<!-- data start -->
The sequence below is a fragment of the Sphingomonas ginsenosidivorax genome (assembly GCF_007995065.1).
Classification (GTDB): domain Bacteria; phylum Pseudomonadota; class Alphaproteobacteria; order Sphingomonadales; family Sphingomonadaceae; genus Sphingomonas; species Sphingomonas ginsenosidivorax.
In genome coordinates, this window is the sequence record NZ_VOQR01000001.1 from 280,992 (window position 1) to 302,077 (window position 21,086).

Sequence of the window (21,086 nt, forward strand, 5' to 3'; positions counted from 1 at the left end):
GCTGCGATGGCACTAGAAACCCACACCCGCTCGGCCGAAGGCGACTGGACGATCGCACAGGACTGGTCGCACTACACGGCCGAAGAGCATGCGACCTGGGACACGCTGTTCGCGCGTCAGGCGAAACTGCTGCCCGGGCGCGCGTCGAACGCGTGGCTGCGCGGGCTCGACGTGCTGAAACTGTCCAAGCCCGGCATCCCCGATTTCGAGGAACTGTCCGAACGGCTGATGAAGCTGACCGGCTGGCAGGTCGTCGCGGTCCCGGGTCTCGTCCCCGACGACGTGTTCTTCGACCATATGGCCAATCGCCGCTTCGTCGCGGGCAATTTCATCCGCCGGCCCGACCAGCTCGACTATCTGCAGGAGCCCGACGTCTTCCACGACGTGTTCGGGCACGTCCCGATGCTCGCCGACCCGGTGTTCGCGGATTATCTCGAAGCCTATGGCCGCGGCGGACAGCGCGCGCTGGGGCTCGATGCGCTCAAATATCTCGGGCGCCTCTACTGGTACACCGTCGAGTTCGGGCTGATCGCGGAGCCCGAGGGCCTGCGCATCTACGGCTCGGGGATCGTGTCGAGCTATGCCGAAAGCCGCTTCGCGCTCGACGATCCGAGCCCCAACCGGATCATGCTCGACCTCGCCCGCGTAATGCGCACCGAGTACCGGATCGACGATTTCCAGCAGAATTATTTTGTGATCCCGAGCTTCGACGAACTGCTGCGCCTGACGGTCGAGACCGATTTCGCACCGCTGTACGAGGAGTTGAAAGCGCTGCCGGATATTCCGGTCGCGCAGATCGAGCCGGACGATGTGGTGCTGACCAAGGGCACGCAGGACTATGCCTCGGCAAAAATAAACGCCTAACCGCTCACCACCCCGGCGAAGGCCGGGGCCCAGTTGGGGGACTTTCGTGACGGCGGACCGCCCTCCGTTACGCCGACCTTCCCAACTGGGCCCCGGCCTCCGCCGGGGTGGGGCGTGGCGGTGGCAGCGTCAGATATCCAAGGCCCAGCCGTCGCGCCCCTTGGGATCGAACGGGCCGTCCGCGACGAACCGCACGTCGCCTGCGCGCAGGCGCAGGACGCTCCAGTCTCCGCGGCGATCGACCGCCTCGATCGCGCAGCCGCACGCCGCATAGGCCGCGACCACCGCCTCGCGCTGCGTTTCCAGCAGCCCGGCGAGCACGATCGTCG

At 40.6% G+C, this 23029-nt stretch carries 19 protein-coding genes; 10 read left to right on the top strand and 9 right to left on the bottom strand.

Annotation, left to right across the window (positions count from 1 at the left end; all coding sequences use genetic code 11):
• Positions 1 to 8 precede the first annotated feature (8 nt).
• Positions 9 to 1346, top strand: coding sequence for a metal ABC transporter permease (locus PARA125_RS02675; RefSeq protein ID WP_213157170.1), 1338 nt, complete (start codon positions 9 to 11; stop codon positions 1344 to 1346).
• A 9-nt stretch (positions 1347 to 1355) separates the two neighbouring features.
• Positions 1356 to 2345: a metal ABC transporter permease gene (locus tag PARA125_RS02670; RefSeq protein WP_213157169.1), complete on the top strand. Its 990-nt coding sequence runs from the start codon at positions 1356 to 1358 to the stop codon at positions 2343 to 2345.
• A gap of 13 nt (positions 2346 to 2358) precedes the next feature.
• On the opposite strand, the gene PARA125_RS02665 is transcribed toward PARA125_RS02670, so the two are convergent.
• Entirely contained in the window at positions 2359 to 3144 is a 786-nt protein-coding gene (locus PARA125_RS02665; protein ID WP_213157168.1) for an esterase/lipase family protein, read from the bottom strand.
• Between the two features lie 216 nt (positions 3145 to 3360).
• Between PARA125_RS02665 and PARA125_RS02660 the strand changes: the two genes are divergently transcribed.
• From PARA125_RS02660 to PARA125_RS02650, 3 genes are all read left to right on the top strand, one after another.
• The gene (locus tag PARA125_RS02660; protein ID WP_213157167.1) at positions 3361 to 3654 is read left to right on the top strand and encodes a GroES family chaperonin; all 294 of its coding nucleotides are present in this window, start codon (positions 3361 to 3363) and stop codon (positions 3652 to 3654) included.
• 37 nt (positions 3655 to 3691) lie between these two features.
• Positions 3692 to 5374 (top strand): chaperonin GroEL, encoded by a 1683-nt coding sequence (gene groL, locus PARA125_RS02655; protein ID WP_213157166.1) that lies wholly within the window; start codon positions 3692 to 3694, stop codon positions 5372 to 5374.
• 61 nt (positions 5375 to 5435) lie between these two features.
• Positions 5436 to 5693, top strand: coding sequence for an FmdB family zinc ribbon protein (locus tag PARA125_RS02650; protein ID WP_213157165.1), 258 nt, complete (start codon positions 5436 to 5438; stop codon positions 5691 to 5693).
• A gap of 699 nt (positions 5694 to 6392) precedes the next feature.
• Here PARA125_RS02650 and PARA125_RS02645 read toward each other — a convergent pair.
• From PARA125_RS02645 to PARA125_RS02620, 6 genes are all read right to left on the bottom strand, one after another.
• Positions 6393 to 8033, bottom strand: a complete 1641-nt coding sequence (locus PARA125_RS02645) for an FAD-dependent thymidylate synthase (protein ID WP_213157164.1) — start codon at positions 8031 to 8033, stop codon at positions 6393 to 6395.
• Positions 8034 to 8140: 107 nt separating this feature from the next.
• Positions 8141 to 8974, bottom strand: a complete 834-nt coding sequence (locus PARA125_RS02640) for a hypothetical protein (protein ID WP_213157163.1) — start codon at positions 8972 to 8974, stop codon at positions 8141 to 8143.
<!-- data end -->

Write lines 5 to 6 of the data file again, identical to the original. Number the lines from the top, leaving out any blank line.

GCTGCGATGGCACTAGAAACCCACACCCGCTCGGCCGAAGGCGACTGGACGATCGCACAGGACTGGTCGCACTACACGGCCGAAGAGCATGCGACCTGGGACACGCTGTTCGCGCGTCAGGCGAAACTGCTGCCCGGGCGCGCGTCGAACGCGTGGCTGCGCGGGCTCGACGTGCTGAAACTGTCCAAGCCCGGCATCCCCGATTTCGAGGAACTGTCCGAACGGCTGATGAAGCTGACCGGCTGGCAGGTCGTCGCGGTCCCGGGTCTCGTCCCCGACGACGTGTTCTTCGACCATATGGCCAATCGCCGCTTCGTCGCGGGCAATTTCATCCGCCGGCCCGACCAGCTCGACTATCTGCAGGAGCCCGACGTCTTCCACGACGTGTTCGGGCACGTCCCGATGCTCGCCGACCCGGTGTTCGCGGATTATCTCGAAGCCTATGGCCGCGGCGGACAGCGCGCGCTGGGGCTCGATGCGCTCAAATATCTCGGGCGCCTCTACTGGTACACCGTCGAGTTCGGGCTGATCGCGGAGCCCGAGGGCCTGCGCATCTACGGCTCGGGGATCGTGTCGAGCTATGCCGAAAGCCGCTTCGCGCTCGACGATCCGAGCCCCAACCGGATCATGCTCGACCTCGCCCGCGTAATGCGCACCGAGTACCGGATCGACGATTTCCAGCAGAATTATTTTGTGATCCCGAGCTTCGACGAACTGCTGCGCCTGACGGTCGAGACCGATTTCGCACCGCTGTACGAGGAGTTGAAAGCGCTGCCGGATATTCCGGTCGCGCAGATCGAGCCGGACGATGTGGTGCTGACCAAGGGCACGCAGGACTATGCCTCGGCAAAAATAAACGCCTAACCGCTCACCACCCCGGCGAAGGCCGGGGCCCAGTTGGGGGACTTTCGTGACGGCGGACCGCCCTCCGTTACGCCGACCTTCCCAACTGGGCCCCGGCCTCCGCCGGGGTGGGGCGTGGCGGTGGCAGCGTCAGATATCCAAGGCCCAGCCGTCGCGCCCCTTGGGATCGAACGGGCCGTCCGCGACGAACCGCACGTCGCCTGCGCGCAGGCGCAGGACGCTCCAGTCTCCGCGGCGATCGACCGCCTCGATCGCGCAGCCGCACGCCGCATAGGCCGCGACCACCGCCTCGCGCTGCGTTTCCAGCAGCCCGGCGAGCACGATCGTCG

At 40.6% G+C, this 23029-nt stretch carries 19 protein-coding genes; 10 read left to right on the top strand and 9 right to left on the bottom strand.